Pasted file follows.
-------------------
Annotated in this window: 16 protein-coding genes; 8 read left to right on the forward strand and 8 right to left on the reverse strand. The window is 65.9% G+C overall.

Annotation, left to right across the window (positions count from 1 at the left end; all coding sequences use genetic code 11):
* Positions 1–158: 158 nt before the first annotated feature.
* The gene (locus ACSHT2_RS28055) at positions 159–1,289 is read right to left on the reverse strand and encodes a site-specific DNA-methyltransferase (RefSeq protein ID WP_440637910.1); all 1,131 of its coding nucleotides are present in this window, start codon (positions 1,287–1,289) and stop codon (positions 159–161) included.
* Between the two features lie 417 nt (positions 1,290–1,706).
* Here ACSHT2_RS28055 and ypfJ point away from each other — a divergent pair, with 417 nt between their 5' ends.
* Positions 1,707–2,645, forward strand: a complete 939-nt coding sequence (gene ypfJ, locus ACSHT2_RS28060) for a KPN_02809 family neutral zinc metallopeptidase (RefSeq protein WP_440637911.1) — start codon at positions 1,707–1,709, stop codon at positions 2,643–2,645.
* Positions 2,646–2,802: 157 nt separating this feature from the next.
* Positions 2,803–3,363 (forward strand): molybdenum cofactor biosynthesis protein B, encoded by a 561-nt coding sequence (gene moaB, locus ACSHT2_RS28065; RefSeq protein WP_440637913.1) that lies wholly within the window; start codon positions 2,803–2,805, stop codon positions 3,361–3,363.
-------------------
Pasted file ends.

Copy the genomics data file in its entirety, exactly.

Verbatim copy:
Annotated in this window: 16 protein-coding genes; 8 read left to right on the forward strand and 8 right to left on the reverse strand. The window is 65.9% G+C overall.

Annotation, left to right across the window (positions count from 1 at the left end; all coding sequences use genetic code 11):
* Positions 1–158: 158 nt before the first annotated feature.
* The gene (locus ACSHT2_RS28055) at positions 159–1,289 is read right to left on the reverse strand and encodes a site-specific DNA-methyltransferase (RefSeq protein ID WP_440637910.1); all 1,131 of its coding nucleotides are present in this window, start codon (positions 1,287–1,289) and stop codon (positions 159–161) included.
* Between the two features lie 417 nt (positions 1,290–1,706).
* Here ACSHT2_RS28055 and ypfJ point away from each other — a divergent pair, with 417 nt between their 5' ends.
* Positions 1,707–2,645, forward strand: a complete 939-nt coding sequence (gene ypfJ, locus ACSHT2_RS28060) for a KPN_02809 family neutral zinc metallopeptidase (RefSeq protein WP_440637911.1) — start codon at positions 1,707–1,709, stop codon at positions 2,643–2,645.
* Positions 2,646–2,802: 157 nt separating this feature from the next.
* Positions 2,803–3,363 (forward strand): molybdenum cofactor biosynthesis protein B, encoded by a 561-nt coding sequence (gene moaB, locus ACSHT2_RS28065; RefSeq protein WP_440637913.1) that lies wholly within the window; start codon positions 2,803–2,805, stop codon positions 3,361–3,363.